How to in­sure

CityPress - - Business -

Med­i­cal schemes ar­gue that as long as you only use their net­work of providers and hos­pi­tals, there will be no need for gap cover be­cause the spe­cial­ists in this net­work have agreed to the med­i­cal scheme tar­iff.

How­ever, in­de­pen­dent fi­nan­cial ad­viser Dun­can Barker says that the net­work is not nec­es­sar­ily a pro­tec­tion against short­falls, es­pe­cially if you are on one of the smaller med­i­cal schemes, be­cause they do not have large net­works of providers and find­ing one near you can be chal­leng­ing. In my case, the sur­geon was not part of my med­i­cal scheme’s net­work, hence the short­fall, but he was part of an­other, larger scheme.

Barker says that the size of the net­work be­comes more of an is­sue in the case of an emer­gency be­cause you may not be able to choose your provider.

“Even if you are within a net­work hos­pi­tal in an emer­gency, the spe­cial­ist who ends up treat­ing you may not be a net­work spe­cial­ist, in which case you may have to pay in the dif­fer­ence.”

Even if you are on a net­work ar­range­ment and are us­ing a net­work spe­cial­ist, co­pay­ments may ap­ply, de­pend­ing on the pro­ce­dure, as in my sit­u­a­tion. This co­pay­ment can be cov­ered by gap med­i­cal in­sur­ance.

As gap cover is be­com­ing more pop­u­lar, Barker says there have been cases of spe­cial­ists ask­ing pa­tients whether or not they have gap cover.

“If you do, they’ll charge their max­i­mum rate be­cause they know that your gap cover will prob­a­bly pay. In so do­ing, this prod­uct is ac­tu­ally cre­at­ing a mar­ket for it­self in the in­dus­try. Spe­cial­ists are be­gin­ning to see that they don’t nec­es­sar­ily have to belong to a net­work, be­cause more peo­ple have gap cover and they can then charge their higher rates. It is a self-ful­fill­ing prod­uct, in essence,” says Barker.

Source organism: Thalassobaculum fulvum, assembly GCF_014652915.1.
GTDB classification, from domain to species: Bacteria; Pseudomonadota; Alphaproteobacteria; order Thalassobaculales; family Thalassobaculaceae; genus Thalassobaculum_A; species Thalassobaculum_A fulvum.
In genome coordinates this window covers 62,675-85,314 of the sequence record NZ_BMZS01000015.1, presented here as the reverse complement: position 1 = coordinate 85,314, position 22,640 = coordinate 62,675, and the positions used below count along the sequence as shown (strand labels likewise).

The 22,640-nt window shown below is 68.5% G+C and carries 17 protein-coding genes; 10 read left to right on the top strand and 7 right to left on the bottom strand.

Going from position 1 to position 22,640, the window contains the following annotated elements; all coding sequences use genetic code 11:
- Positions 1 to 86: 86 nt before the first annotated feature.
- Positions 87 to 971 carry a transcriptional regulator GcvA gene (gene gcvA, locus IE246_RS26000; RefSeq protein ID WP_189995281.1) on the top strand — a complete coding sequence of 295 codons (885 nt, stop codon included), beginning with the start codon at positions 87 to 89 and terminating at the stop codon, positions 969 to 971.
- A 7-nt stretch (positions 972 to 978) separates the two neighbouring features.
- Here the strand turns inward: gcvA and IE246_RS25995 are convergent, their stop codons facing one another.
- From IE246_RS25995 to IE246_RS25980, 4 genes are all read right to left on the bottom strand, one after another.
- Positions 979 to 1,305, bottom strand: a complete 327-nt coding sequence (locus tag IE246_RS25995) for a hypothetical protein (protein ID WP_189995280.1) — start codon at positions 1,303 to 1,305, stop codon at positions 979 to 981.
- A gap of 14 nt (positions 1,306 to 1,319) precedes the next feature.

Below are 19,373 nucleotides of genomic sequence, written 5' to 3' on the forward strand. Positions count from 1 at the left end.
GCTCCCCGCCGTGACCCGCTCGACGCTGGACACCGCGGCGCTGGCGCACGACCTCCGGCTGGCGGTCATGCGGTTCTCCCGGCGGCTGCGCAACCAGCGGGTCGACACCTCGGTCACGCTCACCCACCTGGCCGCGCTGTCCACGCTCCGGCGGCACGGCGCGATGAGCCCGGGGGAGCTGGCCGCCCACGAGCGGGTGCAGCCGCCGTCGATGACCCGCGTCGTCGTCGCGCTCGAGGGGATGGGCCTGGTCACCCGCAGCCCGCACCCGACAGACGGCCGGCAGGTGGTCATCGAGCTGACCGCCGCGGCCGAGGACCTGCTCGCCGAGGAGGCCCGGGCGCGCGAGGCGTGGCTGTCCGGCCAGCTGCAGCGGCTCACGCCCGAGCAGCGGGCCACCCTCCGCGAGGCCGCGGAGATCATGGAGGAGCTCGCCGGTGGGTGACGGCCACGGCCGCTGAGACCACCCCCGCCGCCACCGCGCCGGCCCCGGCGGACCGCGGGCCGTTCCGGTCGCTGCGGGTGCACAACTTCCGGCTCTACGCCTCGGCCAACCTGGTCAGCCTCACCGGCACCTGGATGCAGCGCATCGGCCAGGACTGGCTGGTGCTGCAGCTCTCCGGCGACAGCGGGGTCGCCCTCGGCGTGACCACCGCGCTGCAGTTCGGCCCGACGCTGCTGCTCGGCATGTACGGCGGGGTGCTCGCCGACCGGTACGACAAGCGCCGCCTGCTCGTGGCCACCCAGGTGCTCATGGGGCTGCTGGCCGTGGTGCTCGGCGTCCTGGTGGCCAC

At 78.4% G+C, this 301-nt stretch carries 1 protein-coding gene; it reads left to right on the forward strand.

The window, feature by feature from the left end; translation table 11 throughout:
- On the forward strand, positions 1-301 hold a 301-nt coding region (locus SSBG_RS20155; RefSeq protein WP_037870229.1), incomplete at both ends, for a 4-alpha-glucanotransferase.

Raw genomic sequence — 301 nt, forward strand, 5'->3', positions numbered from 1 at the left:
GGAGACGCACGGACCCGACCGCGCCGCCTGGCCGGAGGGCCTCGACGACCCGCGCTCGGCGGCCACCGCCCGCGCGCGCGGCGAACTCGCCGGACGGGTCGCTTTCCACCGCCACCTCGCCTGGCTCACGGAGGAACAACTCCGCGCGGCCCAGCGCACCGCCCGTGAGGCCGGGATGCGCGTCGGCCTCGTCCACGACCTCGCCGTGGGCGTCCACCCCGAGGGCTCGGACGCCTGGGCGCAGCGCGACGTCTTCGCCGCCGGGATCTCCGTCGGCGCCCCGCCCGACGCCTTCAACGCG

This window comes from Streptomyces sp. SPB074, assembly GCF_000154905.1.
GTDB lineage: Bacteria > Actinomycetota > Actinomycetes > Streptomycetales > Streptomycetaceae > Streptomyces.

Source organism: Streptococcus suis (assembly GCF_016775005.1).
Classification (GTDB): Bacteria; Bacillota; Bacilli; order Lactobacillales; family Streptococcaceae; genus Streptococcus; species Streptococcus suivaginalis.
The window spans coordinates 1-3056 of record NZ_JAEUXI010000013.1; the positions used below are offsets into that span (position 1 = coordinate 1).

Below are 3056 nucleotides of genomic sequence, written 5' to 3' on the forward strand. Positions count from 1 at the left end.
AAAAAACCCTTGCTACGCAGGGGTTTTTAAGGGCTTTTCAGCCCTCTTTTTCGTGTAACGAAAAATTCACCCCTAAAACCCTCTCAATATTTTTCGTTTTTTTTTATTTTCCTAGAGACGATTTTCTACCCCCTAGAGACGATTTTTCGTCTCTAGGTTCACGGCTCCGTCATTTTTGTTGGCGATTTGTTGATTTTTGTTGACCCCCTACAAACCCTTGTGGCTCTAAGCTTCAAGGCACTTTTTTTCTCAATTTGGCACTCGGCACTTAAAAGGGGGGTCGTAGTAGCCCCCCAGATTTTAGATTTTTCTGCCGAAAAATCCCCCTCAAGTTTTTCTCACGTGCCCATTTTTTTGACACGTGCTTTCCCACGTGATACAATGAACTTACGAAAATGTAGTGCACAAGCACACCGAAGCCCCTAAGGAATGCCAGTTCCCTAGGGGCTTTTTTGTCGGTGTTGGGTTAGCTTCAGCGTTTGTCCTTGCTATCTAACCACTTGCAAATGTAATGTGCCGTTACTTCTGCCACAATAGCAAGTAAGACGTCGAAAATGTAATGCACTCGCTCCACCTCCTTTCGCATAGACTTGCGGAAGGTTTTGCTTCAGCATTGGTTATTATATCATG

Un­der­stand the cover

Like any in­sur­ance prod­uct, the more com­pre­hen­sive it is, the more you pay for it. Gap cover ranges from as lit­tle as R120 a month up to R300 a month, so you need to know what is in­cluded. Some only cover short­falls be­tween the doc­tor and the med­i­cal scheme, while oth­ers in­clude the co­pay­ment on elec­tive pro­ce­dures. More com­pre­hen­sive cover will in­clude a visit to the emer­gency room (nor­mally, this is not con­sid­ered to be in-hos­pi­tal care, be­cause it is run as a pri­vate prac­tice), as well as ad­di­tional ben­e­fits for oncology, in­clud­ing a lump sum to pay for pros­thet­ics.

Also be aware that this is an in­sur­ance prod­uct and not a med­i­cal scheme. Gap-cover prod­ucts ap­ply in­sur­ance prin­ci­ples to man­age risk, so they im­pose wait­ing pe­ri­ods and ex­clu­sions for a pe­riod of time. They can also ex­clude spe­cific con­di­tions.

Barker says an ex­am­ple of a wait­ing pe­riod would be for a preg­nancy, which would be ex­cluded for 10 to 12 months from the in­cep­tion of a pol­icy.

“So if you are preg­nant al­ready, it won’t help to im­ple­ment this. But your chil­dren, when they are born, will be cov­ered in full.”

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